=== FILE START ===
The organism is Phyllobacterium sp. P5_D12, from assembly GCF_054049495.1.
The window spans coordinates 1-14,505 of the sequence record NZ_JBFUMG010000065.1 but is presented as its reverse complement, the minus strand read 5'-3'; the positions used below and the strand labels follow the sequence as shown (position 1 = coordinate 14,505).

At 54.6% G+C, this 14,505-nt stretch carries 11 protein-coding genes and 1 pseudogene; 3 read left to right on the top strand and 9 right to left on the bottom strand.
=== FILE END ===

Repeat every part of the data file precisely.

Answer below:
The organism is Phyllobacterium sp. P5_D12, from assembly GCF_054049495.1.
The window spans coordinates 1-14,505 of the sequence record NZ_JBFUMG010000065.1 but is presented as its reverse complement, the minus strand read 5'-3'; the positions used below and the strand labels follow the sequence as shown (position 1 = coordinate 14,505).

At 54.6% G+C, this 14,505-nt stretch carries 11 protein-coding genes and 1 pseudogene; 3 read left to right on the top strand and 9 right to left on the bottom strand.